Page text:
"Basically, it's mowing an existing field," Hogeland said, saying the idea would be similar to the mowed trails the town maintains on the site. "For a real playing field, you have to do drain work and lift it up. … If you want a playing field, look around town somewhere else."
Hogeland indicated that FEMA would not go along with any plan for a true athletic field and that the Spruces committee waited 13 months to get approval from the federal government to place trash cans on the site.
On the other hand, a group of volunteers have held two special events at the Spruces in the last six months: a Winter Festival event in February and an Easter egg hunt in the spring.
While a pavilion may not be possible for the Spruces, one is foreseen at another town park, Linear Park on Water Street.
The Friends of Linear Park, which previously presented to the committee, is moving rapidly toward completion of phase one of its restoration effort, with playground equipment shipping next week and planned for installation by the beginning of September, Amy Jeschawitz told the committee on Monday.
"We're ramping up for phase two … and looking to raise another $50,000," Jeschawitz said.
Part of that money is needed to install a covered pavilion at the park to serve a variety of needs: shelter during the rain, shade for parents watching children on the playground, party space and, potentially, outdoor yoga.
Natasha Judson of Spring Street's Tasha Yoga joined Jeschawitz and talked about the appeal of outdoor yoga and the need for spaces with flat surfaces and, perhaps, walls to use for orienting practitioners and to provide help with balance to those who need it.
Judson said that she has taught classes at the Clark's Lunder Center at Stone Hill, and a free event on Williams' Chapin Hall on the Fourth of July has attracted as many as 60 people since it began four years ago.
But, "Having the chance to have additional spaces to do yoga outside is always welcome," Judson said.
Jeschawitz said that the Friends of Linear Park, in conjunction with town hall, hopes to bring its pavilion plan to fruition as early as next year, and that it is talking with the Charles H. McCann Technical School about potentially using the project as a construction project for McCann Tech students.
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Williams Geosciences Professor Awarded NSF Grant to Study Boulder Beach Response to Storms
WILLIAMSTOWN, Mass. — Rónadh Cox, the Edward Brust professor of geology and mineralogy at Williams College, has been awarded a grant from the National Science Foundation.
The three-year, $340,000 grant will support her research on how boulder beaches respond to storms and how they change over time.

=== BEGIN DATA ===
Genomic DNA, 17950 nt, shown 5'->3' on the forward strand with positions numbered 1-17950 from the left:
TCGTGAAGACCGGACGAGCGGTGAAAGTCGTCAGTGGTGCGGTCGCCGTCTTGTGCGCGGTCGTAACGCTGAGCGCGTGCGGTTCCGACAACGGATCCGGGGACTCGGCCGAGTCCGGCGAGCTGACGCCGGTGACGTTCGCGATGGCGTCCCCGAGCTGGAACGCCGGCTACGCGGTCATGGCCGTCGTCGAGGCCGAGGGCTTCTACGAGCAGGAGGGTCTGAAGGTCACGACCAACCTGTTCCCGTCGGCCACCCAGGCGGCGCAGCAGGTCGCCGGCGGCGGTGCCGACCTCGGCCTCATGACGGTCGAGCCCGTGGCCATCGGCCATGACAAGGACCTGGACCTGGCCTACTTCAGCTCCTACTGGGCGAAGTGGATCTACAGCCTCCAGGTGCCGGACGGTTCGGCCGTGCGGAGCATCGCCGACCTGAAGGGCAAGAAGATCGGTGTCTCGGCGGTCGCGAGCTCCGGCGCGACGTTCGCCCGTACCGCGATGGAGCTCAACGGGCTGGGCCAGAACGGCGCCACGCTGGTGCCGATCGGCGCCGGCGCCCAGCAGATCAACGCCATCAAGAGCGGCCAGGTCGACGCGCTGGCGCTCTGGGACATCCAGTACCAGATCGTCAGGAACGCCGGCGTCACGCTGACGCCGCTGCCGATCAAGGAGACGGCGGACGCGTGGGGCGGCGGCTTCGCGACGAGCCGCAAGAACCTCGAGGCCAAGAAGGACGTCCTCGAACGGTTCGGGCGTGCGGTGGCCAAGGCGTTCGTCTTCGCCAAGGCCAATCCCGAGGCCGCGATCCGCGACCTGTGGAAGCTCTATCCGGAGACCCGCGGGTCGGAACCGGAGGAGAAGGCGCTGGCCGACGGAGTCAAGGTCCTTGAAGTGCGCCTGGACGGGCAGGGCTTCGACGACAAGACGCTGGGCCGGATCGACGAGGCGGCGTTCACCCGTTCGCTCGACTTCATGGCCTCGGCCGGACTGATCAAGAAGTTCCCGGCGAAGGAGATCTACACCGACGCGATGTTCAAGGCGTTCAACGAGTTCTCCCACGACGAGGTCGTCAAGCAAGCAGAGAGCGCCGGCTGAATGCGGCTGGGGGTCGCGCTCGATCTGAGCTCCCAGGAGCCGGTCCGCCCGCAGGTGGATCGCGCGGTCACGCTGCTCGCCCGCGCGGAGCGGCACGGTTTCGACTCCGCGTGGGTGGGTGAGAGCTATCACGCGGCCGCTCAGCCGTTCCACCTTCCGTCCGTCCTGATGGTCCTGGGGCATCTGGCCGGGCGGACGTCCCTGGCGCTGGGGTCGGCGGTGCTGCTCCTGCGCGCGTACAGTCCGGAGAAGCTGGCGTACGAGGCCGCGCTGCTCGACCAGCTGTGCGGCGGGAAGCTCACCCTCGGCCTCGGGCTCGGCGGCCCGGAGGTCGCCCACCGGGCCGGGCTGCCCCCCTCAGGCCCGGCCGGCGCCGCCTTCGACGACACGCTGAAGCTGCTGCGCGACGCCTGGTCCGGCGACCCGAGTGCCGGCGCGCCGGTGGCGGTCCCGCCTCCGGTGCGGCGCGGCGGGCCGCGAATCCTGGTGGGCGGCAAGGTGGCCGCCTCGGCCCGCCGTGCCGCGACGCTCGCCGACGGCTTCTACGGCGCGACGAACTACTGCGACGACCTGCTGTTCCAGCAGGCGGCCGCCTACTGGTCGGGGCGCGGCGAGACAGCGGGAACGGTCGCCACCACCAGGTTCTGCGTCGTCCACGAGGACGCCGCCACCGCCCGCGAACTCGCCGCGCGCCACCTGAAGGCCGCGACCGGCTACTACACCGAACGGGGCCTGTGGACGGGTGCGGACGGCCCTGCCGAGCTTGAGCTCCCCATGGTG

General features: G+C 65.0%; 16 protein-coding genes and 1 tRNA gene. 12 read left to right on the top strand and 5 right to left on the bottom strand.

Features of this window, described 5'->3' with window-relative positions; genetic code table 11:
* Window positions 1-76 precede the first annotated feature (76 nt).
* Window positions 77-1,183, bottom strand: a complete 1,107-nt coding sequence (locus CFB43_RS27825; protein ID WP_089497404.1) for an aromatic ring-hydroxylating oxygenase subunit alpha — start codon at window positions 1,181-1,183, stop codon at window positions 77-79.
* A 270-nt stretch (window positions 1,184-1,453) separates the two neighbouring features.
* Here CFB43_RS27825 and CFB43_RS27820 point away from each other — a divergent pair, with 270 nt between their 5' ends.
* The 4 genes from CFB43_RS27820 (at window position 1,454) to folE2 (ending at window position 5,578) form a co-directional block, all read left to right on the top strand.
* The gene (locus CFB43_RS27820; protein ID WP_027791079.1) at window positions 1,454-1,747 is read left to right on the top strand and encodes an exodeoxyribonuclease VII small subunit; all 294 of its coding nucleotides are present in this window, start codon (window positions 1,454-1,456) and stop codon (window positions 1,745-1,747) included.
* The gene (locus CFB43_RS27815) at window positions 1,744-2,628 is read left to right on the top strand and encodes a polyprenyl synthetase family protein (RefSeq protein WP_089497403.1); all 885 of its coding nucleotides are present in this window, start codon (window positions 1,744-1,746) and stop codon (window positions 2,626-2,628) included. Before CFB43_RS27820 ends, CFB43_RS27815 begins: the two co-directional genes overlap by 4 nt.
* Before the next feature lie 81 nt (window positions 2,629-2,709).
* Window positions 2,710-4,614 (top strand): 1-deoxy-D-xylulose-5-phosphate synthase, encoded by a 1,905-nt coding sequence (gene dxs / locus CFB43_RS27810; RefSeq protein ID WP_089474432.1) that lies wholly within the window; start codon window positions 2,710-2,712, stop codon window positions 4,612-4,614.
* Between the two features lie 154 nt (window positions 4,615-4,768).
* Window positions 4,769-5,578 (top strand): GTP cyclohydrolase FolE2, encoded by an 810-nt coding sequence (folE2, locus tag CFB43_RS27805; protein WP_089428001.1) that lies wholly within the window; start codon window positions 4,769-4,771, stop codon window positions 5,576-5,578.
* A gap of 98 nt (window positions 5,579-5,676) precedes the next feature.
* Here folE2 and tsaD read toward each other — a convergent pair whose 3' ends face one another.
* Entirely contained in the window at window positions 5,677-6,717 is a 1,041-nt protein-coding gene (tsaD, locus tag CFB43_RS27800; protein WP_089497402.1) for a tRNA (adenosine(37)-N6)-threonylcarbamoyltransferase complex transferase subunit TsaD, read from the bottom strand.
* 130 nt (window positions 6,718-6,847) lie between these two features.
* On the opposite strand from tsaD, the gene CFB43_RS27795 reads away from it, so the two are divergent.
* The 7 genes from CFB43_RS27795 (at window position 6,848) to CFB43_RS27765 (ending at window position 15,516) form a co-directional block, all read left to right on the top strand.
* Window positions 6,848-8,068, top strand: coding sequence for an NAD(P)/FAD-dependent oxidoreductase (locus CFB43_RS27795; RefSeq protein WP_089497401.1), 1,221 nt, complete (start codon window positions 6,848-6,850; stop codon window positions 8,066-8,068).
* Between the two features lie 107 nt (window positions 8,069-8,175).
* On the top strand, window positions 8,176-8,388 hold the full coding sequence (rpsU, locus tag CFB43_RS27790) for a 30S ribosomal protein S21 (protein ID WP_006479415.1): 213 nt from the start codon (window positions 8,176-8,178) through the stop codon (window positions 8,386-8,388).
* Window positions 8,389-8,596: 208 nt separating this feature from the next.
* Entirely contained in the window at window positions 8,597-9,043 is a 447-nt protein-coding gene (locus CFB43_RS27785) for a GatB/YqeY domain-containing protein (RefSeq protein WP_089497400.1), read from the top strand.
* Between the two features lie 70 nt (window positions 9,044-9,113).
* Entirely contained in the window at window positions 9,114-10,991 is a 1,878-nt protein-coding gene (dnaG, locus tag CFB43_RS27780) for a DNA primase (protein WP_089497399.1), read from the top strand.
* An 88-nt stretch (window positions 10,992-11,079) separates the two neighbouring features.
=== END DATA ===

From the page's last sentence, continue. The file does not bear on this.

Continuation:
Boulder beaches record wave action on stormy coastlines, but surprisingly little is known about them. Cox's NSF-funded project, titled "Boulder Beaches: The Understudied Archive on High-Energy Coasts," aims to increase understanding of their dynamic evolution. The study focuses on 22 sites in Ireland, which has a wide range of boulder-beach settings, so that the results will be applicable to other locations world-wide.
Using a combination of state-of-the-art aerial photogrammetry and hands-on field measurements, she will determine how factors such as wave energy, coastal geometry, topography, geology and boulder sizes control beach morphologies. As the first multi-parametric study of boulder beaches and how it responds to storms, Cox's project, which will engage students in every phase of the work, will be the most comprehensive examination yet undertaken of this dynamic and long-ignored environment.
"The moment is ripe, because as sea level rises and high-energy wave attack on coastal infrastructure becomes more frequent, there is a growing need for studies of high-energy coasts, both to understand coastal response to storms and coastal hazards, and also as a resource for engineers as they work to improve coastal protection approaches," Cox said. "As the main depositional record of wave action on rocky coasts, boulder beaches should be playing a central part in this conversation, but the lack of data and understanding have prevented their integration into coastal geomorphologic thinking. I’m particularly excited to involve Williams students in this work, and I have an excellent rising senior, Aria Mason, who has already begun research on the project."
Cox's research interests include sedimentology, sedimentary petrology, geochronology and planetary geomorphology. At Williams since 1996, she has taught courses on oceanography, geochemistry, planetary geology, and earth resources, among other subjects. Her work has been widely published and cited. She received her B.Sc. from University College Dublin, Ireland, and her Ph.D. from Stanford University.
Cecile Love celebrated her 105th birthday on Tuesday, and the town turned out to celebrate with her, even if most of the residents had to settle for delivering drive-by greetings at noon at her home on Route 7.
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The polls will open at 4 p.m. and will stay open until at least 7 p.m. for the election, in which John Notsley, the chair of the five-person Prudential Committee, is one of several candidates on the ballot running without opposition.
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Students will be allowed to choose to take the year off with no penalty, and the college has lowered the number of courses required in the 2020-21 fall and spring semesters with no impact on a student's progress toward graduation. click for more